A former French teacher, author, moral theologian and amateur genealogist has been named the seventh president of Aquinas Institute of Theology.
Fr. Richard Peddicord, O.P., begins as president on Jan. 1. He was chosen from a narrowed field of four Dominican priests by the governing body of priests and religious brothers in Chicago that sponsors Aquinas Institute. He succeeds Fr. Charles Bouchard, O.P., president since 1989.
Peddicord, 48, is a native of Howell, Mich., and a Dominican priest since 1986. He began his priestly career as a French and theology teacher at Fenwick High School near Chicago. That opportunity to delve into “every conceivable moral issue and dilemma” with high school juniors set the stage for him to pursue a doctorate in moral theology at St. Paul University in Ottawa, Canada.
He joined the faculty of Aquinas Institute of Theology in 1994 as associate professor of moral theology. He is especially interested in the relationship between faith and ethics as well as helping Catholics understand the Church’s social teaching.
Peddicord said he plans to build upon the school’s strengths when he assumes the presidency, which will include educating preachers and raising awareness about the importance of great preaching.
“This school is built upon the rich Roman Catholic tradition and the lives and thoughts of such greats as St. Thomas Aquinas and St. Catherine of Siena,” Peddicord said. “I am humbled by the role I will play in keeping alive this tradition and perpetuating the ideas of such great models.”
In 2005, Peddicord published The Sacred Monster of Thomism, a book about the life and thought of Reginald Garrigou-Lagrange, an influential 20th-century theologian. He recently edited a collection of essays compiled into a book in honor of the oldest living Dominican priest in the Chicago province, Fr. Benedict Ashley, O.P.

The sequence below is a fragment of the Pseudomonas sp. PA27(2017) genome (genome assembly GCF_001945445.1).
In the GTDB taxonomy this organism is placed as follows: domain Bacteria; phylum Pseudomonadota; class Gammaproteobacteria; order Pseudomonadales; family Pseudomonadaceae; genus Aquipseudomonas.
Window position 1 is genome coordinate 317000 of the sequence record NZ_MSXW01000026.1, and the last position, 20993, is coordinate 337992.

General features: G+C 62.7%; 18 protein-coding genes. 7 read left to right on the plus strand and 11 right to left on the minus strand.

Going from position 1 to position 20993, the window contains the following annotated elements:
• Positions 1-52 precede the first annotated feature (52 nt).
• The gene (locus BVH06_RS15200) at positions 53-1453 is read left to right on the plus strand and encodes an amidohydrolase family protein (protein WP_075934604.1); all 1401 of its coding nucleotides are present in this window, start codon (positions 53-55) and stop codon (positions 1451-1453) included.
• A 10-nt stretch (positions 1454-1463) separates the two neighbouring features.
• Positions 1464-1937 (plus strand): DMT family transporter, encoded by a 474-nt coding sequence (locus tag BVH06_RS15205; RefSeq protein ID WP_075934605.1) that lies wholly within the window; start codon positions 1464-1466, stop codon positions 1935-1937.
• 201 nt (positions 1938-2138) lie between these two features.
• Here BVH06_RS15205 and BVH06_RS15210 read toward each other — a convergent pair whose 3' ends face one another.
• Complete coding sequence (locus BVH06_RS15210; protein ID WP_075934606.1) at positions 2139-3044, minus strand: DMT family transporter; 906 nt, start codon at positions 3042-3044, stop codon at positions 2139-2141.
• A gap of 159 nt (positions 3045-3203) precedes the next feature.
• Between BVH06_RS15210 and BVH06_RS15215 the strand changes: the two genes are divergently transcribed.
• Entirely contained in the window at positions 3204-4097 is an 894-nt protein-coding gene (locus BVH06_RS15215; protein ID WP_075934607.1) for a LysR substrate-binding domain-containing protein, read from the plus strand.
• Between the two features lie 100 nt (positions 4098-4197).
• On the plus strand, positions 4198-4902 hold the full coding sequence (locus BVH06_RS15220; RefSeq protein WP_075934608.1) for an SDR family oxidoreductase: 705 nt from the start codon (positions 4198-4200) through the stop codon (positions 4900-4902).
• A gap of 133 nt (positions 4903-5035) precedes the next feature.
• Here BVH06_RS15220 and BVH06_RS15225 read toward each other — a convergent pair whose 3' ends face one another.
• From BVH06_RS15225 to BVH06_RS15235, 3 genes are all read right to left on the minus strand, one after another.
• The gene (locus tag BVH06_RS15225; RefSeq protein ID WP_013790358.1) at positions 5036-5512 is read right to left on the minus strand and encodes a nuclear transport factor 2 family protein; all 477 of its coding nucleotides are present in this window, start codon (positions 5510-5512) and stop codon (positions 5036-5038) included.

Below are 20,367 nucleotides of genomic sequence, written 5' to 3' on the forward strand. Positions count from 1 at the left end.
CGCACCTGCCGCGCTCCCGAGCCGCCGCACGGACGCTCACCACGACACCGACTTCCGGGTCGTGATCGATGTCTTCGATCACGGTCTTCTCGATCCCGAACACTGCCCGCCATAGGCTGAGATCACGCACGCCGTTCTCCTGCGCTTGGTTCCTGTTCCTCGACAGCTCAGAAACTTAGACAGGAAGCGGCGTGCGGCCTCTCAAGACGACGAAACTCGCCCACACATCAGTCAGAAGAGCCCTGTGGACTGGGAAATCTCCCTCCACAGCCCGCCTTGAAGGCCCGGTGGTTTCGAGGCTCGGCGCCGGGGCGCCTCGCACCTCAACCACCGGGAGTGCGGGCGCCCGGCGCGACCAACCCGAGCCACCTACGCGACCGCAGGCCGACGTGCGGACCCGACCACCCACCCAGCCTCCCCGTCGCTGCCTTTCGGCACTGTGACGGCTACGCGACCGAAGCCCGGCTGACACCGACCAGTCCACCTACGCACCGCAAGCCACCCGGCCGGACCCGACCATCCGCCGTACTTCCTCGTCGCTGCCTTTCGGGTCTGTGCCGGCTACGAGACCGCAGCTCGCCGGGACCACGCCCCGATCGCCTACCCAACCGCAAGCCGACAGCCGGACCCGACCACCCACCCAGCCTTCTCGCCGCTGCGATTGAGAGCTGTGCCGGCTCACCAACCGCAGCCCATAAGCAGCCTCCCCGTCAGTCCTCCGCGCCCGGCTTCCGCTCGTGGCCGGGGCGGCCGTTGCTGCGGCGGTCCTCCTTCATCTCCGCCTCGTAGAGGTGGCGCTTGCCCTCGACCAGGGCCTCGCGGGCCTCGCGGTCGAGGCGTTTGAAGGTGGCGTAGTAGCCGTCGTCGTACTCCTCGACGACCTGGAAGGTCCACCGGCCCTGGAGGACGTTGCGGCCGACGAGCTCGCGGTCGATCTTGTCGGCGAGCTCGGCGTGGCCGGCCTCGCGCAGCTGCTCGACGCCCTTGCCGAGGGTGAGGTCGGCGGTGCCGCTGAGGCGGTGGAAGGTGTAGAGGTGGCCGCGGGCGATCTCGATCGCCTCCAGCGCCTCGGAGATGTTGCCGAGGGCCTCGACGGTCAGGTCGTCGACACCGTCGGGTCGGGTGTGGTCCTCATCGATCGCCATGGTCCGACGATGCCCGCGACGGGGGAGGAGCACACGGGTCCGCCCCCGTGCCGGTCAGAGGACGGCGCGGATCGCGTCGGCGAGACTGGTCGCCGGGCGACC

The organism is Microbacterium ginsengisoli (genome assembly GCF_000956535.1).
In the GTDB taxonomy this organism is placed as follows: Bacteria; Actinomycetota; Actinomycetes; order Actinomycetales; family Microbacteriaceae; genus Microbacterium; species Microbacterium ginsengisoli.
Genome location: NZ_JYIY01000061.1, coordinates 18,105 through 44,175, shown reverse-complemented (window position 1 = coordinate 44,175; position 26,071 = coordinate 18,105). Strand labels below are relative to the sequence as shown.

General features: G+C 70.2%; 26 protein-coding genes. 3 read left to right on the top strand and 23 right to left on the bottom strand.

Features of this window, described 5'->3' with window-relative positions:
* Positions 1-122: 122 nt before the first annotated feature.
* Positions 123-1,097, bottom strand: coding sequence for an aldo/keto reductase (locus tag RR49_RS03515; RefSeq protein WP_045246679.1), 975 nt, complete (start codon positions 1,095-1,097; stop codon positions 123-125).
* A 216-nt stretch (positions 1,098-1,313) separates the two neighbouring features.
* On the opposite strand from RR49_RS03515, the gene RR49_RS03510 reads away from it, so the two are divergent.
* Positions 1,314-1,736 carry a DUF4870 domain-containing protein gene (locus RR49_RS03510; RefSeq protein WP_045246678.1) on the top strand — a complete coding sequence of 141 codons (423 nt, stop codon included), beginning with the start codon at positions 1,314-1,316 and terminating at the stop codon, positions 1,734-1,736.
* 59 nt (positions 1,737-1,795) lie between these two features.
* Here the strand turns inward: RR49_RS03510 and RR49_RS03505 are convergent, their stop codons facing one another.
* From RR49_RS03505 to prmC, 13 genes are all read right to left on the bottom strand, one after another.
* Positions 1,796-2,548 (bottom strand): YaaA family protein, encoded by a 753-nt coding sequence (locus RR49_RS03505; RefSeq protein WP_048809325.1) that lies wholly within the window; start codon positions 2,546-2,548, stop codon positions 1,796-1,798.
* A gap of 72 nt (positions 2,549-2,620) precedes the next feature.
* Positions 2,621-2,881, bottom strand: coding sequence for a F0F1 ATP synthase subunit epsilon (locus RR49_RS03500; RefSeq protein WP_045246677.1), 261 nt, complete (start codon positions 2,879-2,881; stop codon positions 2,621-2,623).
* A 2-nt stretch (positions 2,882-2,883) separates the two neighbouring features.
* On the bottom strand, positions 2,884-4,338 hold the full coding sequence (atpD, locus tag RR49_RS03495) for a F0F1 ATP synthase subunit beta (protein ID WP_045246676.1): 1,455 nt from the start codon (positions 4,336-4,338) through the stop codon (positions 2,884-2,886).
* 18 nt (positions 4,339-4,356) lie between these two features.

Peddicord also describes himself as an amateur genealogist, having mastered the basics of French-Canadian genealogy.
He will remain in his current role as faculty member at Aquinas Institute and student master of Dominican priesthood candidates until July 1. He and Bouchard will begin his transition into the presidency in the fall.
“Rick is assuming this role during a critically important moment,” Bouchard said. “In our first 25 years in St. Louis, it is as if we have left the first hint of a footprint in the metropolitan area and national Catholic community. In the next 25 years, with so many critical developments in the Catholic Church, Aquinas Institute will be in a position to more firmly make its mark in preparing leaders for the Church.”
Aquinas Institute, which is sponsored by the Dominican order, or the Order of Preachers, prepares priesthood candidates for ordination. They study alongside vowed religious women and laypeople who want to pursue careers in the Catholic Church or simply better understand their faith tradition.
The graduate school moved to St. Louis in 1981 and had 55 students its first year. Today, enrollment has climbed to more than 300 as Aquinas Institute has responded to needs of the Church. In addition to becoming priests, graduates pursue ministries as vowed religious women, administrators in parishes without resident priests, CEOs in Catholic health care, principals in Catholic high schools, campus ministers, hospital chaplains and theology teachers, among other things.